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Susan Correa, the Founder CEO of Art & Eden, started as a bright young designer of womenswear in 1988. She climbed from step to step up the fashion ladder in India, and then moved to the US and Canada. Now, with her new brand Art & Eden moving into top gear, Correa is ready to bring a fresh new sustainable fashion dimension to childrenswear. Susan Correa once again shares the details of her incredible journey, 28 years later with Meher Castelino who had first interviewed her in 1989.
Please tell us about how it all started.
I grew up by default in the business of fashion and have since led multi-million dollar operations in the apparel industry across India, European countries, Canada and the United States. Having spent an equal amount of time both in the back and front ends of the apparel business, I had the unique disposition of having witnessed the industry from a 360-degree vantage point. I bore close witness to what emerges when the market's primary demand is to engage every player in the tyranny of the lowest price. It pressures all those involved to bring out the latest trends as fast and as cheap as possible to market.
The consequence of this solo focus is that the industry is making choices that damage the environment, short-changes people in the value chain and piles up landfills with disposable fast fashion. Meanwhile, we act as passive bystanders, unmoved with only a vague sense of apathy and indifference. I was part and party to the systemic industry malaise, and like everybody else, I turned a blind eye, thinking that not seeing the problem made it go away. I remember reading we choose a career, but a vocation chooses us by Robert Johnson.
Two years ago, after a pivotal experience, I began to dream of a better way forward, of a world with shared values. I wanted improved livelihoods for farmers, dyers and tailors. I wanted a world of collaboration and connection where beautiful people worked alongside each other to create a better world for all: a world where profit for some did not have to come at the cost of others. I dared to dream of a new future for business. I painted a masterpiece in the landscape of my imagination. Now, I had to bring it to life.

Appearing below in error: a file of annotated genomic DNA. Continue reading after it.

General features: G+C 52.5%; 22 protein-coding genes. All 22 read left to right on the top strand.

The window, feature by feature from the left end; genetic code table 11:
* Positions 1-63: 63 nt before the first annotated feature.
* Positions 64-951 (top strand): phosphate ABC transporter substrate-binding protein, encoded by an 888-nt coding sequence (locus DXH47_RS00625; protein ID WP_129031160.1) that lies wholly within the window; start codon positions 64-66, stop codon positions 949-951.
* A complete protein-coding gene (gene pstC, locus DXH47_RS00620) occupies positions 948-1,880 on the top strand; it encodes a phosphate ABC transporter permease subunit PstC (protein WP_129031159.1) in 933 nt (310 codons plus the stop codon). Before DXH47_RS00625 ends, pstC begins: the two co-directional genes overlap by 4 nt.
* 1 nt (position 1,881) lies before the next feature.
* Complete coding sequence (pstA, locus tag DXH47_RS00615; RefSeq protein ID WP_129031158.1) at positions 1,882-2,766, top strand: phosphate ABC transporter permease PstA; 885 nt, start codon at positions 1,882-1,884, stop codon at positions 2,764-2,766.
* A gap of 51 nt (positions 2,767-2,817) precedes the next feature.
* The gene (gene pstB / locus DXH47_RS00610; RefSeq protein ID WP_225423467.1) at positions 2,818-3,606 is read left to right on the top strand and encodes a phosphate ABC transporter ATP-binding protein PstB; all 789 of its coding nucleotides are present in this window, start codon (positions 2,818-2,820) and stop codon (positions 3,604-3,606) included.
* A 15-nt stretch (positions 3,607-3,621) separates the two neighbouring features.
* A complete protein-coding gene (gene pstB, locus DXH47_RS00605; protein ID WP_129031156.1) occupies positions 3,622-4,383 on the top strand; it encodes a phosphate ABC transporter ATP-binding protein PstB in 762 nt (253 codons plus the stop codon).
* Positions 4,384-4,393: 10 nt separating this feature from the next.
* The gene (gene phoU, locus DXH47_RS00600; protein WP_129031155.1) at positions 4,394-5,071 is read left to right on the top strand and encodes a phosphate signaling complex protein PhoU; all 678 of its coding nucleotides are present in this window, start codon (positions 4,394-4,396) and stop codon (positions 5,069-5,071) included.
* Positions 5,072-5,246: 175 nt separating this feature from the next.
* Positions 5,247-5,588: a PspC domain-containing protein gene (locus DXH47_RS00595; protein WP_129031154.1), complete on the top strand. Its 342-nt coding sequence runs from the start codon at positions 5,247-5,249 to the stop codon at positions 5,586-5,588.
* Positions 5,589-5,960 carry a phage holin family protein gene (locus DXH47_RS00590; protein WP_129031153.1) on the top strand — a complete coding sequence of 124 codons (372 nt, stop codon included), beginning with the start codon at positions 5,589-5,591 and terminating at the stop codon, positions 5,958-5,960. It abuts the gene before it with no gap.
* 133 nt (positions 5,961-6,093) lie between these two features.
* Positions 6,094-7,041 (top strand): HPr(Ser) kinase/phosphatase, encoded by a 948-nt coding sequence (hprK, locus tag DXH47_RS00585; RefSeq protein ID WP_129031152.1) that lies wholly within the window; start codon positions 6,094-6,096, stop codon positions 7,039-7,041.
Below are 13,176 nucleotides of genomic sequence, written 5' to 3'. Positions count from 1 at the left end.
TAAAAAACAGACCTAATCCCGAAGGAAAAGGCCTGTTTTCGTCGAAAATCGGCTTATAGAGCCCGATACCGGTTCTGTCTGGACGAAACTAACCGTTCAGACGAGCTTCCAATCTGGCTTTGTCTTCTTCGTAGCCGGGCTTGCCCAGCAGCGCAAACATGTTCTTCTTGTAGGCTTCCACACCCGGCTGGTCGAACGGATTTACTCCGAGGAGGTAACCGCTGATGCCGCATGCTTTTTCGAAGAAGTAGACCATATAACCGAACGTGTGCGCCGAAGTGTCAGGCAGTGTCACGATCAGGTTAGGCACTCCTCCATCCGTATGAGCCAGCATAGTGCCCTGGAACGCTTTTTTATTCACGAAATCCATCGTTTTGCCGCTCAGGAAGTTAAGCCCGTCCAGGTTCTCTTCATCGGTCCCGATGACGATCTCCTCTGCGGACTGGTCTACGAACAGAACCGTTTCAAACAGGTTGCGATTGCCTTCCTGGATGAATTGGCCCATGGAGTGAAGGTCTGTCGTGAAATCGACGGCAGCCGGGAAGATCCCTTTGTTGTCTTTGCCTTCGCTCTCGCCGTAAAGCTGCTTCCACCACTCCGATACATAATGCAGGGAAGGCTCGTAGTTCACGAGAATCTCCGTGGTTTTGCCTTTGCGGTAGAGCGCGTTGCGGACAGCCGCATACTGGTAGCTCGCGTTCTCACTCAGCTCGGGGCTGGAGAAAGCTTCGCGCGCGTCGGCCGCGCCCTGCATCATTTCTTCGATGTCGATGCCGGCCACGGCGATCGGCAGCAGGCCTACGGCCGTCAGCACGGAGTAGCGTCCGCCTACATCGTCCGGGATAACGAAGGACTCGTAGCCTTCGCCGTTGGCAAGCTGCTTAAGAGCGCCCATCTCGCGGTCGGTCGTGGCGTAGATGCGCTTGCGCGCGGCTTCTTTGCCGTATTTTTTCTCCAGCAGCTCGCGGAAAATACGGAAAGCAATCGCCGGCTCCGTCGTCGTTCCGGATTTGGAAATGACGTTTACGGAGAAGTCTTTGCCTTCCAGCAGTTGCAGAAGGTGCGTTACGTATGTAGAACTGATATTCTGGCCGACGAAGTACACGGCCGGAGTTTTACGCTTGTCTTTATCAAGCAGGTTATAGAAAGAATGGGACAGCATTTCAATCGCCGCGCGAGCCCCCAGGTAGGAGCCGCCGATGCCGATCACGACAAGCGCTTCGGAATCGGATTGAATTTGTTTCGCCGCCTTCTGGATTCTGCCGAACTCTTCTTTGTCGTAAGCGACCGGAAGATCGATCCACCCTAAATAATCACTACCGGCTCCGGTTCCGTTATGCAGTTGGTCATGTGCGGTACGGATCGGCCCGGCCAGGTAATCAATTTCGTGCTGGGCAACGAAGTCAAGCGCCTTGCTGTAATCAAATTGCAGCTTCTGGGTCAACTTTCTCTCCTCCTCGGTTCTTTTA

So Art & Eden was born from a mission to be the best 'in' the world by being the best 'for' the world. It is the intersection where profit and purpose coexist. It is, The Better Way: a children's business that cares for the planet by adopting sustainable practices, that considers all people in our value chain by treating them right, that rises up to meet the needs of under-resourced kids in our local and global communities. We have created a beautiful business that cares for our customers by empowering them with sustainable products that are thoughtfully made, and are affordable.
Who are the people behind this project, besides you?
After graduating with honours in psychology from Mithibai College, I pursued an education in fashion design & merchandising at the SNDT University. My best education came from working hands on 10-12 hours a day as an intern in the factory. I loved the rapid pace of education that came from being on the factory floor.
My internship from SNDT led me to a placement for six months at Creative Garments, Mumbai. The rest is just an amazing journey that unfolded. I have since been with the Creative Group for over two decades and built multi-million dollar businesses with the company, across India, Canada and the United States. Catalyst Management, the holding company of the Creative Group as well as Texport Garments India, back Art & Eden.
Catalyst comprises three incredible individuals: Vijay Agarwal, chairman of Creative Garments; Om Batheja, group director; and, Hrishi Modi, senior group VP. They are my mentors, my advisors, the wind beneath my wings, and founding partners and investors of Art & Eden.